Mustafa Abdul Jalil

Mustafa Abdul Jalil
Mustafa Abdul Jalil
مصطفى عبد الجليل
Chairman of the National Transitional Council of Libya
Assumed office
5 March 2011
Prime Minister Mahmoud Jibril
Ali Tarhouni (Acting)
Abdurrahim El-Keib
Vice President Abdul Hafiz Ghoga
Minister of Justice
In office
10 January 2007 – 21 February 2011
Prime Minister Baghdadi Mahmudi
Personal details
Born 1952 (age 58–59)
Bayda, Libya
Alma mater University of Libya
Occupation Judge
Religion Islam

Mustafa Abdul Jalil or Abdul-Jalil[1] (Arabic: مصطفى عبد الجليل‎, also transcribed Abdul-Jelil, Abd-al-Jalil,[2] Abdel-Jalil, Abdeljalil or Abdu Al Jeleil) (born 1952)[3] is the Chairman of the National Transitional Council of Libya, and as such serves as head of state in Libya's caretaker government which was formed as a result of the 2011 Libyan civil war. He is also a spokesman for the city of Bayda.[4] [5]

From 2007 to 2011, Abdul Jalil was Minister of Justice (officially, the Secretary of the General People's Committee of Justice) under Colonel Muammar Gaddafi.[2] He has been noted in some news media for his stance against various human rights violations in Libya, although others express a different view and accuse him, for example, of intransigence during the appeal by the Bulgarian nurses (that sentence was later converted to life imprisonment and the nurses were eventually released). During the civil war, Abdul Jalil was identified as the Chairman of the National Transitional Council based in Benghazi, although this position was contested by others in the uprising[who?] due to his past direct participation in Gaddafi's government as Minister of Justice for four years until 2011.[citation needed]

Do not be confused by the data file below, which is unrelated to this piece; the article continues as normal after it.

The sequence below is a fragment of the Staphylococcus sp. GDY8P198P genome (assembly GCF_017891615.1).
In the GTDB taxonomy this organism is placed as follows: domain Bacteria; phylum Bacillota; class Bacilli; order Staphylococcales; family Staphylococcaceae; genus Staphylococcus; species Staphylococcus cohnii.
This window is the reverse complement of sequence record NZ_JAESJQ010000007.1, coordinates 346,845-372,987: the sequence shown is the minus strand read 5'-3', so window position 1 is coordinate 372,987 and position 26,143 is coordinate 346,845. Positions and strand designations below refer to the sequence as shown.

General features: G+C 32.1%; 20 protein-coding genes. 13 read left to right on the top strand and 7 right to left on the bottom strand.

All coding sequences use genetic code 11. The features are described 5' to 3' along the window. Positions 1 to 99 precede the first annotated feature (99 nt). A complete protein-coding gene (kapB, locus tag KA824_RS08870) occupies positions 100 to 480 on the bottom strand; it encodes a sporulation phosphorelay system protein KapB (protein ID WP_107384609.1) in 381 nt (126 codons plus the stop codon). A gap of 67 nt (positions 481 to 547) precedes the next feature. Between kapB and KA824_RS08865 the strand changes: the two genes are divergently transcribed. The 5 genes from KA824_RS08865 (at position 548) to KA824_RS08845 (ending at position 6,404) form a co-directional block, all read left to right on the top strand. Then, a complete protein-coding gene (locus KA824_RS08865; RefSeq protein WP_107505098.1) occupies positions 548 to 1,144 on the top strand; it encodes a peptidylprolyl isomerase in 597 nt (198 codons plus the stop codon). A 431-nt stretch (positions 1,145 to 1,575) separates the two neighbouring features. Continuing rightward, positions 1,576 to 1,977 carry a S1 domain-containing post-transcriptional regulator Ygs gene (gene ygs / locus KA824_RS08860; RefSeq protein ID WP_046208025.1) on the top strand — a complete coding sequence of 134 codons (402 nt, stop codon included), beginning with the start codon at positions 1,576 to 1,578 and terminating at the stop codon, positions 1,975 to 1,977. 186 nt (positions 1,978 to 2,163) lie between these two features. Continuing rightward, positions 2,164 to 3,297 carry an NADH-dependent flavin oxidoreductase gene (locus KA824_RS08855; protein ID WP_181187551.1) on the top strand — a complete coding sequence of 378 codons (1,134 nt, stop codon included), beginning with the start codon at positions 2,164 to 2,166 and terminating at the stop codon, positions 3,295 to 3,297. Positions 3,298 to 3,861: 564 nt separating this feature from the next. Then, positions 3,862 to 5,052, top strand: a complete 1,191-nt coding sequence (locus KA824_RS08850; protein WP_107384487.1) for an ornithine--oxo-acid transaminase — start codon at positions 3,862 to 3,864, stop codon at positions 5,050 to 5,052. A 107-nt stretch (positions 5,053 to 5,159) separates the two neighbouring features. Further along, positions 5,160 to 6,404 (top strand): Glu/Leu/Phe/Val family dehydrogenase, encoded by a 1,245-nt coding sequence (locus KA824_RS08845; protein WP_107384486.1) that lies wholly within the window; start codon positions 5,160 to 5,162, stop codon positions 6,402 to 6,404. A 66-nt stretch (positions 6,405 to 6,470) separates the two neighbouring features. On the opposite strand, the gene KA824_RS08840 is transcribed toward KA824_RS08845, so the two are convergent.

After graduating from the department of Shari'a and Law in the Arabic Language and Islamic Studies faculty of University of Libya in 1975, Abdul Jalil was initially "assistant to the Secretary of the Public Prosecutor" in Bayda, before being appointed a judge in 1978.[6]

Abdul Jalil was a judge "known for ruling consistently against the regime,"[7] before becoming justice minister in 2007. In January 2010 he attempted to resign on national television over the government's failure to release political prisoners.[citation needed] His resignation was rejected.[citation needed] He resigned on 21 February 2011 after being sent to Benghazi to negotiate the release of hostages taken by rebels,[8][9] being the first senior official to do so.[7]

In classified US diplomatic cables leaked recently by the website Wikileaks, he is described as open and cooperative.[citation needed] The Gaddafi regime had placed a bounty of 500,000 dinars, roughly US$ 400,000, for his capture.[10]

Stances noted in the media

Pre-2011 protests

In August 2010, a representative of Human Rights Watch praised the fact that Abdul Jalil had "has reportedly taken a strong stance against arbitrary arrests and prolonged detention without trial", commenting that:[11]

The Minister of Justice has taken a very good stance on this group of prisoners. He’s publicly criticized the security agencies for continuing to detain prisoners, despite the fact that they have been acquitted by the courts. And, the problem really is that the Internal Security Agency and the Ministry of Interior have been ignoring court orders.